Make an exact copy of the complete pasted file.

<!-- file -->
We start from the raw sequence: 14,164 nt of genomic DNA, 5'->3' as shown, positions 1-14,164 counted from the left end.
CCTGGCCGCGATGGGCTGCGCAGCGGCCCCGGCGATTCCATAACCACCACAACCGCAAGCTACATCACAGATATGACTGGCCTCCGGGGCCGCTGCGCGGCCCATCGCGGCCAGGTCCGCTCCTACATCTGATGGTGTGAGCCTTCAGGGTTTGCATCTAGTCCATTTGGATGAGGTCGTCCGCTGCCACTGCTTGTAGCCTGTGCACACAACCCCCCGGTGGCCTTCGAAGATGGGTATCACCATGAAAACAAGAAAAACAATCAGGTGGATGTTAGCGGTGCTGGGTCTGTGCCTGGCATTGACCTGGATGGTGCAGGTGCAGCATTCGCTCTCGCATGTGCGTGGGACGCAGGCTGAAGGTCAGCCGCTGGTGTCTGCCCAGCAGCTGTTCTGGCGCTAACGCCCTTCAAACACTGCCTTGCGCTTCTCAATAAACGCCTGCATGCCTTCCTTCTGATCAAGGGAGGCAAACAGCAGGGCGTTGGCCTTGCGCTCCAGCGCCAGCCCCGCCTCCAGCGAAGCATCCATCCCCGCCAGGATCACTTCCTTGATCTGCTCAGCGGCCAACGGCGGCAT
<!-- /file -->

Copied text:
We start from the raw sequence: 14,164 nt of genomic DNA, 5'->3' as shown, positions 1-14,164 counted from the left end.
CCTGGCCGCGATGGGCTGCGCAGCGGCCCCGGCGATTCCATAACCACCACAACCGCAAGCTACATCACAGATATGACTGGCCTCCGGGGCCGCTGCGCGGCCCATCGCGGCCAGGTCCGCTCCTACATCTGATGGTGTGAGCCTTCAGGGTTTGCATCTAGTCCATTTGGATGAGGTCGTCCGCTGCCACTGCTTGTAGCCTGTGCACACAACCCCCCGGTGGCCTTCGAAGATGGGTATCACCATGAAAACAAGAAAAACAATCAGGTGGATGTTAGCGGTGCTGGGTCTGTGCCTGGCATTGACCTGGATGGTGCAGGTGCAGCATTCGCTCTCGCATGTGCGTGGGACGCAGGCTGAAGGTCAGCCGCTGGTGTCTGCCCAGCAGCTGTTCTGGCGCTAACGCCCTTCAAACACTGCCTTGCGCTTCTCAATAAACGCCTGCATGCCTTCCTTCTGATCAAGGGAGGCAAACAGCAGGGCGTTGGCCTTGCGCTCCAGCGCCAGCCCCGCCTCCAGCGAAGCATCCATCCCCGCCAGGATCACTTCCTTGATCTGCTCAGCGGCCAACGGCGGCAT